As the Covid-19 situation develops, health and care services continue to work under unprecedented pressure. Across health and social care, staff at every level have adapted to the unique challenge – taking on great personal risk in the process.
As last Friday’s VE Day celebrations marked the victory and the personal losses of so many 75 years ago, we are all starkly aware of the lives lost to Coronavirus. Each life lost leaves families irreplaceably bereaved.
Just as in the war, shortages of equipment mean improvisation in the face of increased risks, so today staff had adapted rapidly. People have not abandoned their posts. Some of our lowest paid have borne the brunt of frontline duty, exercising great skill and human kindness at the same time.
As we plan to emerge from this crisis, we need as a nation to decide what we value and which old practices we will abandon. In the long haul ahead, Health and Social Care services will need to maintain their vigilance more than ever to ensure that places of care do not become reservoirs of infection.
People with serious non-Covid conditions need treatment in isolation from Covid risks.
The place of remote consultations by telephone, emailed photos and videoconference will become a permanent feature of much of healthcare, with pharmacies accepting emailed prescriptions. For security, they will need remote access to records.
Perhaps the greatest challenge will be how the population views healthcare and people’s expectations from the NHS. Covid has shown us all that the most dangerous of conditions are often out of reach of modern medicine – diseases, like criminals, are one step ahead as we try to catch up to gain some control.
Emergency Departments must be reserved for major trauma and life-threatening urgent conditions. They must never again be crowded places, with people sent there ‘to be checked’.
Those in the community who are ill must be seen, diagnosed and treated in the community – that requires 24/7 services that are rapidly responsive – not sent to Emergency departments where they wait with others before returning home again.
The care sector has been revealed to be the most vulnerable of all – the heroes of yesteryear reside there now. We owe to many of them the freedoms we take for granted and the peace in which most of us have lived all our lives. Their lives are reservoirs of wisdom, experience and resilience. They are the Second World War survivors of the ultimate sacrifice that gave us our freedom; we call them heroes. Yet they have been living out their last days often dependent on social care. Now, during this pandemic those who care for them have been their advocates. Many of these carers sought refuge here in recent times from repressive political regimes and have served this new homeland of theirs by risking their lives to care. It seems history has gone full circle.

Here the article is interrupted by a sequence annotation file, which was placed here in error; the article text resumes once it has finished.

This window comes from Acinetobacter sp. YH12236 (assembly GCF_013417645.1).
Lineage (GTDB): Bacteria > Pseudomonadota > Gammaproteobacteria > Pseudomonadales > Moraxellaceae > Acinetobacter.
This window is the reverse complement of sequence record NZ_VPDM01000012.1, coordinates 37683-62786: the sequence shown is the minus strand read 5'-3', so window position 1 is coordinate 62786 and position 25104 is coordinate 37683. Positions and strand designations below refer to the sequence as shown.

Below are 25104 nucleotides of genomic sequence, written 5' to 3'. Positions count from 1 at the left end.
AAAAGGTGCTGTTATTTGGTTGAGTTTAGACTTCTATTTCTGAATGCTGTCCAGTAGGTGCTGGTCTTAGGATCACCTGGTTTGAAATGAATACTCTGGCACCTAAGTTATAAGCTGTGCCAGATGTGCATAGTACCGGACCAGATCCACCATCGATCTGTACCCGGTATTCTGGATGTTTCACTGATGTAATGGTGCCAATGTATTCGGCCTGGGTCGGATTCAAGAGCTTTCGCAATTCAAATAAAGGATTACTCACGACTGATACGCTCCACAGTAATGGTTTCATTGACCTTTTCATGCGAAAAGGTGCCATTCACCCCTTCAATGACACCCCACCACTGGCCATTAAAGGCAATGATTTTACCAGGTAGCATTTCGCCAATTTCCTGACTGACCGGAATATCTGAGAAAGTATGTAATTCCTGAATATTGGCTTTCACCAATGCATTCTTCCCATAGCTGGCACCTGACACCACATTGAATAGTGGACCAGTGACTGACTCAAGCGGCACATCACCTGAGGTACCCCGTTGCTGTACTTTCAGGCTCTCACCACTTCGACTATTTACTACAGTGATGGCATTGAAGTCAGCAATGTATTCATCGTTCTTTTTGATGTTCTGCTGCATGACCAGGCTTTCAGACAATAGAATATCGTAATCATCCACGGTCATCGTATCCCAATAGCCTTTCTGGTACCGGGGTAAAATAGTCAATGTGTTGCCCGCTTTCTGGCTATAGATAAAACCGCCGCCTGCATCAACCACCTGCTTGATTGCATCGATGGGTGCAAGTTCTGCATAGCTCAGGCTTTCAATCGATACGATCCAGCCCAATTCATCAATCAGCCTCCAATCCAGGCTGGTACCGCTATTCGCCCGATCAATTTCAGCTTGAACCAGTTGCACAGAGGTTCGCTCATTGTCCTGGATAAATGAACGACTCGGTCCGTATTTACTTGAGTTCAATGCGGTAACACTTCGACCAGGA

The care sector, often relatively neglected and underappreciated, must be brought into the benefits of the NHS. Staff need secure contracts; they need training to build on the skills they already have. In communities, specialist medical and nursing services need to recognise nursing home medicine as a distinct and important discipline to minimise frailty and value lives.
The local cohesion that many describe during lockdown creates a foundation for better communities. Behind closed doors alcohol abuse has flourished, frayed tempers and disordered minds have result in violence, all too often the victims are children. As we emerge, everyone must be open to recognising the unthinkable in our midst and be prepared to step forward to speak up for those who for whatever reason cannot speak up for themselves. It is only by a zero tolerance to abuse in all its forms will the future be better.
During this crisis, we have learnt to appreciate each other, the value of human relationships, the nature around us and our responsibilities to each other and the planet. Days for those bereaved will never be the same. Children suffering loss at many levels will need a strong society, exemplified through excellent teachers, to keep them safe and give them confidence to achieve their potential in their lives ahead.
With the passage of time, the world will reflect on the Covid-19 crisis and seek to identify lessons that can be learned. Ethicists may conclude that the predominant emphasis on individual autonomy and personal ‘choice’ gave way to recognition that we cannot control those things that really matter. No one chose to get Covid, yet many have died from it. Covid has shown the intrinsic value of each human life, however vulnerable, and the powerful interconnectedness of human relationships.
Society may look to politicians to chart a way forward, but the task will not be easy.
Perhaps society has turned on its head; our resilience lies in the ability of every person to rise to the occasion, the creativity to find solutions and to generosity of spirit. We have seen how rapidly, and selflessly, public services have changed to meet the crisis.
Without people in good health of mind and body, who look after each other, our economy cannot be rebuilt and those services that we have taken for granted will not be there.